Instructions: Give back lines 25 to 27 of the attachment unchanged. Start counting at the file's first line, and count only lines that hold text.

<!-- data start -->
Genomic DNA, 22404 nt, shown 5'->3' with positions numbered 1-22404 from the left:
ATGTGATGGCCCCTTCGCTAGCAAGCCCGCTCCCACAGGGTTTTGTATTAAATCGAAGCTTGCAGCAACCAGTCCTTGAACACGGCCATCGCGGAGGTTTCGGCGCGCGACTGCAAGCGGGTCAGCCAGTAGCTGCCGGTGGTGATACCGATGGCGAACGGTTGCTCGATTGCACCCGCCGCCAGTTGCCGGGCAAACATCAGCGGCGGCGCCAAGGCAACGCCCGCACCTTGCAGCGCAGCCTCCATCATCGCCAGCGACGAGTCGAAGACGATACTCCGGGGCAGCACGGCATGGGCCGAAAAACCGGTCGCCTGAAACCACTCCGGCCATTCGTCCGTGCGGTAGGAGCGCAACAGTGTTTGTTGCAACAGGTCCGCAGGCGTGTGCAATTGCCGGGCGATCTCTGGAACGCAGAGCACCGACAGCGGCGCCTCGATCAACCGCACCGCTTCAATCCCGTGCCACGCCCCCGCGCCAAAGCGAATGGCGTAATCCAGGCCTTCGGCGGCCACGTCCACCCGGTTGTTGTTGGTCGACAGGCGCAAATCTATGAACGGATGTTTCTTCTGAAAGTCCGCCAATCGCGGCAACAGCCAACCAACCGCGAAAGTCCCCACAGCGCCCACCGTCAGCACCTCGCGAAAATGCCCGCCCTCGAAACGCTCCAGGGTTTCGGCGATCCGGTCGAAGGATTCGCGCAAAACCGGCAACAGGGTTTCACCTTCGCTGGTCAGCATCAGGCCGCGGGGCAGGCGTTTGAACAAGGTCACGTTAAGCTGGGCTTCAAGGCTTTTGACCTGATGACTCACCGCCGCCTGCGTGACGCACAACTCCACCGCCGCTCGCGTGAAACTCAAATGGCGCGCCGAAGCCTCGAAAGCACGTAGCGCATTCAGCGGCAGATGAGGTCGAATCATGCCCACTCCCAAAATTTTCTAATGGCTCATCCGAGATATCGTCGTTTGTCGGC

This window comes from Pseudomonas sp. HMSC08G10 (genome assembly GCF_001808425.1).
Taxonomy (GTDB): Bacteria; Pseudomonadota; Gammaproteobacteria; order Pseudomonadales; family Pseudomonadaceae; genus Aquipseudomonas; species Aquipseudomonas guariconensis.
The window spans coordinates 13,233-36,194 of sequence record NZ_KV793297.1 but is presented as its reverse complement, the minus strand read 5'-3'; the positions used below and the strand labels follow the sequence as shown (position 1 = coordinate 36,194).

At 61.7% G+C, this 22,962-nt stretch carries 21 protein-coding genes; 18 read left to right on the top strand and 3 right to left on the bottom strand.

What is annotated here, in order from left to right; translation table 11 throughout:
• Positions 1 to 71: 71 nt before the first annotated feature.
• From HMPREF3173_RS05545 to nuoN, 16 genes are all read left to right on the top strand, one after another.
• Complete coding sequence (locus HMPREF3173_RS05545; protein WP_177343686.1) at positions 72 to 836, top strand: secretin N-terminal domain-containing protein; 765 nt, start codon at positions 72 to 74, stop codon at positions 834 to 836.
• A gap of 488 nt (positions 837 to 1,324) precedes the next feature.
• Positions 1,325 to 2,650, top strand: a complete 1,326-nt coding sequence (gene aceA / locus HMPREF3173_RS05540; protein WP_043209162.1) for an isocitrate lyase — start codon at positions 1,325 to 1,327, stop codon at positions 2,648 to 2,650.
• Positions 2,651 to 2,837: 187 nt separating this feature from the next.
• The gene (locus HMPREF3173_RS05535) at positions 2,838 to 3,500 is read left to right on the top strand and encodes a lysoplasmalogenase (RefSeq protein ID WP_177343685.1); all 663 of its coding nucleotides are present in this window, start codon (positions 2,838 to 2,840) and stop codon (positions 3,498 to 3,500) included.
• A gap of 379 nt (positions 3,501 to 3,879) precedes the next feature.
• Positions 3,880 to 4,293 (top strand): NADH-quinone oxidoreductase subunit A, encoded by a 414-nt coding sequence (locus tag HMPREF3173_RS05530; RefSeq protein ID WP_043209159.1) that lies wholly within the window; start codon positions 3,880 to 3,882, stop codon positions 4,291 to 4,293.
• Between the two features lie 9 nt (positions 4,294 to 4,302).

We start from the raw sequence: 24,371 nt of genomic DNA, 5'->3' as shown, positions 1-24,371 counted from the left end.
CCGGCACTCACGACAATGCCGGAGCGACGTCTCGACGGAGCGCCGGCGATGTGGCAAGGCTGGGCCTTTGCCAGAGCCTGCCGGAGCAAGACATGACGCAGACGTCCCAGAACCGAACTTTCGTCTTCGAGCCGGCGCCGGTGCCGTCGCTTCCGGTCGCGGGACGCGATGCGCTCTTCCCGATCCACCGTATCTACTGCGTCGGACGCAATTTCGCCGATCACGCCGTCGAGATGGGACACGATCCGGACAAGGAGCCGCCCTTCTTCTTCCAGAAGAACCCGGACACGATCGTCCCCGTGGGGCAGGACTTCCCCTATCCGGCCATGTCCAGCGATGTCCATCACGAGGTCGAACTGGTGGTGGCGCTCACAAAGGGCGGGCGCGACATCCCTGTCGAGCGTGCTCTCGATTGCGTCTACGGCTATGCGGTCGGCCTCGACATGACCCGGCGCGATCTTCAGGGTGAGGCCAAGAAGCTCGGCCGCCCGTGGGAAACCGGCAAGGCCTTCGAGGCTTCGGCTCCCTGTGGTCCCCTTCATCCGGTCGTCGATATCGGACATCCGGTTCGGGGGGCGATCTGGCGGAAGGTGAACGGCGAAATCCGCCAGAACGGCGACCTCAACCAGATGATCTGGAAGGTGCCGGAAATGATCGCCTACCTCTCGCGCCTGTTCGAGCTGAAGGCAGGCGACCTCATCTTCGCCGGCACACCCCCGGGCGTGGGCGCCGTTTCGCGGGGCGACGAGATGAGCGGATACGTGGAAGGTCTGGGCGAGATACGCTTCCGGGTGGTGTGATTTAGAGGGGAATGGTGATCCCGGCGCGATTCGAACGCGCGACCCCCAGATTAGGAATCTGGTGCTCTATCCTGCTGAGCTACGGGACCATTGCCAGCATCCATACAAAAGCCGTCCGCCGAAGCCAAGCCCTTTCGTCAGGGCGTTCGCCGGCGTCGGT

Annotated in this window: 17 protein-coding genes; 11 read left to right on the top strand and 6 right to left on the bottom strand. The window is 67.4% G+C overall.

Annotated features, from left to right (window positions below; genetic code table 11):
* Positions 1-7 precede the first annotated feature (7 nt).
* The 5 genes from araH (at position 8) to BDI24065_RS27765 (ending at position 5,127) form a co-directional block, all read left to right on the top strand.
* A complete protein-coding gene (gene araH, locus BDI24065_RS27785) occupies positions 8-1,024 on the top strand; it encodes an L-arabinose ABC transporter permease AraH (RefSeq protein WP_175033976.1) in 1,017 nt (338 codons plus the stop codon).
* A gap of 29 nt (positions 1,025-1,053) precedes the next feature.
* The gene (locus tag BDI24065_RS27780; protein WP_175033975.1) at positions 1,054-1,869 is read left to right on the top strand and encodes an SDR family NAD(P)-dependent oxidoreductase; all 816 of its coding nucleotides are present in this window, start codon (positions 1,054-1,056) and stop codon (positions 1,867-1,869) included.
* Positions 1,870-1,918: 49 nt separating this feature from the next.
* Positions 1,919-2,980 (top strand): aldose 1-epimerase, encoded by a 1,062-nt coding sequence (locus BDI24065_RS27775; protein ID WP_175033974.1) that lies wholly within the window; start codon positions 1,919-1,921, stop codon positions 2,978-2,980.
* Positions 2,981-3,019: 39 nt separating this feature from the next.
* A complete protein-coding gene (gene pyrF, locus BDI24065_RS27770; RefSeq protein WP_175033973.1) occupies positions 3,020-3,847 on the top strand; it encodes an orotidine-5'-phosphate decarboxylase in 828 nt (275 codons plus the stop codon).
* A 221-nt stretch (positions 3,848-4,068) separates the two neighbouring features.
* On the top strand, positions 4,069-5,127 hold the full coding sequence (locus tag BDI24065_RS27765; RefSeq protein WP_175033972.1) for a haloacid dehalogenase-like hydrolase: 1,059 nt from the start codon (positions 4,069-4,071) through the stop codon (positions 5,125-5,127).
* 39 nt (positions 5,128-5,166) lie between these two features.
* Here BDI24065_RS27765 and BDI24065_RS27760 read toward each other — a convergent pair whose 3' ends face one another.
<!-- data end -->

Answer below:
* A gap of 29 nt (positions 1,025-1,053) precedes the next feature.
* The gene (locus tag BDI24065_RS27780; protein WP_175033975.1) at positions 1,054-1,869 is read left to right on the top strand and encodes an SDR family NAD(P)-dependent oxidoreductase; all 816 of its coding nucleotides are present in this window, start codon (positions 1,054-1,056) and stop codon (positions 1,867-1,869) included.
* Positions 1,870-1,918: 49 nt separating this feature from the next.